In my last post, I introduced the second diversity competency, diversity knowledge. Individuals with a significant level of diversity knowledge possess information about diverse cultures and groups, including information regarding communication and learning styles. They understand how various issues of diversity affect the workplace, the work environment and interactions between culturally different persons. There are many steps you can take to enhance your diversity knowledge:
1. Take a cultural diversity class. There are many classes, seminars and workshops that provide information on different cultural groups and/or diversity topics. You can identify an appropriate class through a local college, community organization or your place of work.
2. Read a diversity-based book, magazine or article. Likewise, there are many books, journals and periodicals that provide information on a wide variety of diversity issues, topics and cultural groups.
3. Share information about your cultural heritage with others. Revealing information about your cultural background and experiences can be a powerful tool for building stronger relationships. It helps your colleagues better understand who you are as a human being, and encourages them to be more open about themselves.
4. Participate in the holiday celebration of a culturally different group. Whatever your cultural background, you undoubtedly have celebrations, holidays and events specific to your group. For example, African Americans have Kwanzaa, Latinos celebrate Cinco de Mayo and people of Jewish faith celebrate Hanukkah. Learn more about the culture and traditions of other groups by participating in one of their celebrations.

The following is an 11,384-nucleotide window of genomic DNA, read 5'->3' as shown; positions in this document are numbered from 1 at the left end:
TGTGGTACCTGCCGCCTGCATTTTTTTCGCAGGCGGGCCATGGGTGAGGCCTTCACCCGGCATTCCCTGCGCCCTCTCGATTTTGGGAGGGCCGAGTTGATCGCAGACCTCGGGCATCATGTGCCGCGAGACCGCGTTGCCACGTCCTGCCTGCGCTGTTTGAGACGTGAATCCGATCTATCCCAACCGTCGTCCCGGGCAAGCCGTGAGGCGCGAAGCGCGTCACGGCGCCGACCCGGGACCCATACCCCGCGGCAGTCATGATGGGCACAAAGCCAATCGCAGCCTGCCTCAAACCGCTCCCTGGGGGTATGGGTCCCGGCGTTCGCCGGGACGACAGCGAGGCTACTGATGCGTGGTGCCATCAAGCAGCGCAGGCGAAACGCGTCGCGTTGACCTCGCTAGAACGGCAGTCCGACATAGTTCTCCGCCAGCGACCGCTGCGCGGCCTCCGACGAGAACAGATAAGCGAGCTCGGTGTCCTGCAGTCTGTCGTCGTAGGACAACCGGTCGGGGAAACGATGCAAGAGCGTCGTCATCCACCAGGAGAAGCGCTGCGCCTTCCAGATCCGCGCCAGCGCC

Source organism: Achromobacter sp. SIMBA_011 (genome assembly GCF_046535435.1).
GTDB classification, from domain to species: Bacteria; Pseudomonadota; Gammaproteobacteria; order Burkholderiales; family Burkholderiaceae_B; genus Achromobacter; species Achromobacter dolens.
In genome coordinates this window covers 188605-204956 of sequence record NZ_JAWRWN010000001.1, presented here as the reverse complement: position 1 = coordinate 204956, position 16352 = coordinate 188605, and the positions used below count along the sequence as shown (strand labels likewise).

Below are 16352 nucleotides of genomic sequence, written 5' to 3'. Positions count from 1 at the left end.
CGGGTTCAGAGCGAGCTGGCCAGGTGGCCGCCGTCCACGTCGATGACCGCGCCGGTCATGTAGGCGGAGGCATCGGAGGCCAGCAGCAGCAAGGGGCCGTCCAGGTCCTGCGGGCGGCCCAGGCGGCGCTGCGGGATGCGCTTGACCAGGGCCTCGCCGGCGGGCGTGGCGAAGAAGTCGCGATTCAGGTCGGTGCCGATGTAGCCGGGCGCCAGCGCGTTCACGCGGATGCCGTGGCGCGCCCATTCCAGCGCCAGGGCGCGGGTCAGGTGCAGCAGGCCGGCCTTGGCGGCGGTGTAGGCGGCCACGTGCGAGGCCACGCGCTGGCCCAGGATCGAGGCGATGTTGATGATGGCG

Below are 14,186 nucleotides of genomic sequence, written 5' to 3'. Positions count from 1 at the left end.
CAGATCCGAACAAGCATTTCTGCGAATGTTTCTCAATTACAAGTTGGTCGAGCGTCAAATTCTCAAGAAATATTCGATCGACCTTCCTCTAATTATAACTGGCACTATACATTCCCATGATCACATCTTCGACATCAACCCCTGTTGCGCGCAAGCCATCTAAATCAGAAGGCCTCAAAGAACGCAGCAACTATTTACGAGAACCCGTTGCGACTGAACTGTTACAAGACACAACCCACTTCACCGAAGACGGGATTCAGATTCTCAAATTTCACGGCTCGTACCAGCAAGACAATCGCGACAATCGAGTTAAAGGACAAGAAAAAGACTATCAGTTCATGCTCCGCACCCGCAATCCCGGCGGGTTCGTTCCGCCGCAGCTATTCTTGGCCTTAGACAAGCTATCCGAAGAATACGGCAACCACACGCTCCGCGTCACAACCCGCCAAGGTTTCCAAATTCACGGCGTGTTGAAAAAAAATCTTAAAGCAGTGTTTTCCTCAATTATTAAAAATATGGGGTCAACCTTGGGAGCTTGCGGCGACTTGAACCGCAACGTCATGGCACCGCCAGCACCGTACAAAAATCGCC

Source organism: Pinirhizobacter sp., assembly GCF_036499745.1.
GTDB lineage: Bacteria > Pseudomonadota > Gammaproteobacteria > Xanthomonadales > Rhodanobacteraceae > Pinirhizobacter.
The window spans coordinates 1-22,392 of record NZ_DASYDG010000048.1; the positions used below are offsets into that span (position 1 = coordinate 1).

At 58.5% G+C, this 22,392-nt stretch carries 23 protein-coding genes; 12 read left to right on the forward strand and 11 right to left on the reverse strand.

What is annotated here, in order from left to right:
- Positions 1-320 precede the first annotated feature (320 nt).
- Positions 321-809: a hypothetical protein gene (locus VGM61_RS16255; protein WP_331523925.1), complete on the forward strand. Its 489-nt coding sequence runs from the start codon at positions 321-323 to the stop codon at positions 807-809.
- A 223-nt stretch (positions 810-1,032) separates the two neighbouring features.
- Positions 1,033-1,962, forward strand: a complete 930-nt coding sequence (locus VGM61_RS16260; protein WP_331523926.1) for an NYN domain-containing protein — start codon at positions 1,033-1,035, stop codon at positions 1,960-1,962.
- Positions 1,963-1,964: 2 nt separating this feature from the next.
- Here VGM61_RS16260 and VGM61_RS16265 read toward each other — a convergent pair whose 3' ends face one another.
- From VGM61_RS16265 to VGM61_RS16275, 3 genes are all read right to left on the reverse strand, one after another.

5. Visit a cultural museum. There are many types of museums you can visit that will provide you with an opportunity to meet a diverse array of individuals, and learn more about the background and experiences of different cultural groups.
6. Visit a culturally different church. Attend service at a church with a diverse racial or ethnic composition. You will have an opportunity to interact with a wide range of individuals in a pleasant social setting.
7. Write an article on a diversity topic of interest. Don’t worry, you don’t have to be a prolific author. Just identify an appropriate publication such as your local paper, a website or a newsletter. Write a brief article that describes a diversity holiday, a cultural practice or lists upcoming diversity events. It’s a great way to learn and to help others increase their diversity knowledge.
8. Develop a list of diversity websites and resources. By doing a little Internet research, you can identify dozens of organizations, websites and companies dedicated to diversity programs and information. Compile a list of these resources and share it with your colleagues and co-workers. Type ‘Diversity Resources’ in any Internet browser to get started.
NEXT POST – February 10, 2009
The 8 Competencies of Diversity #3: Multicultural Communication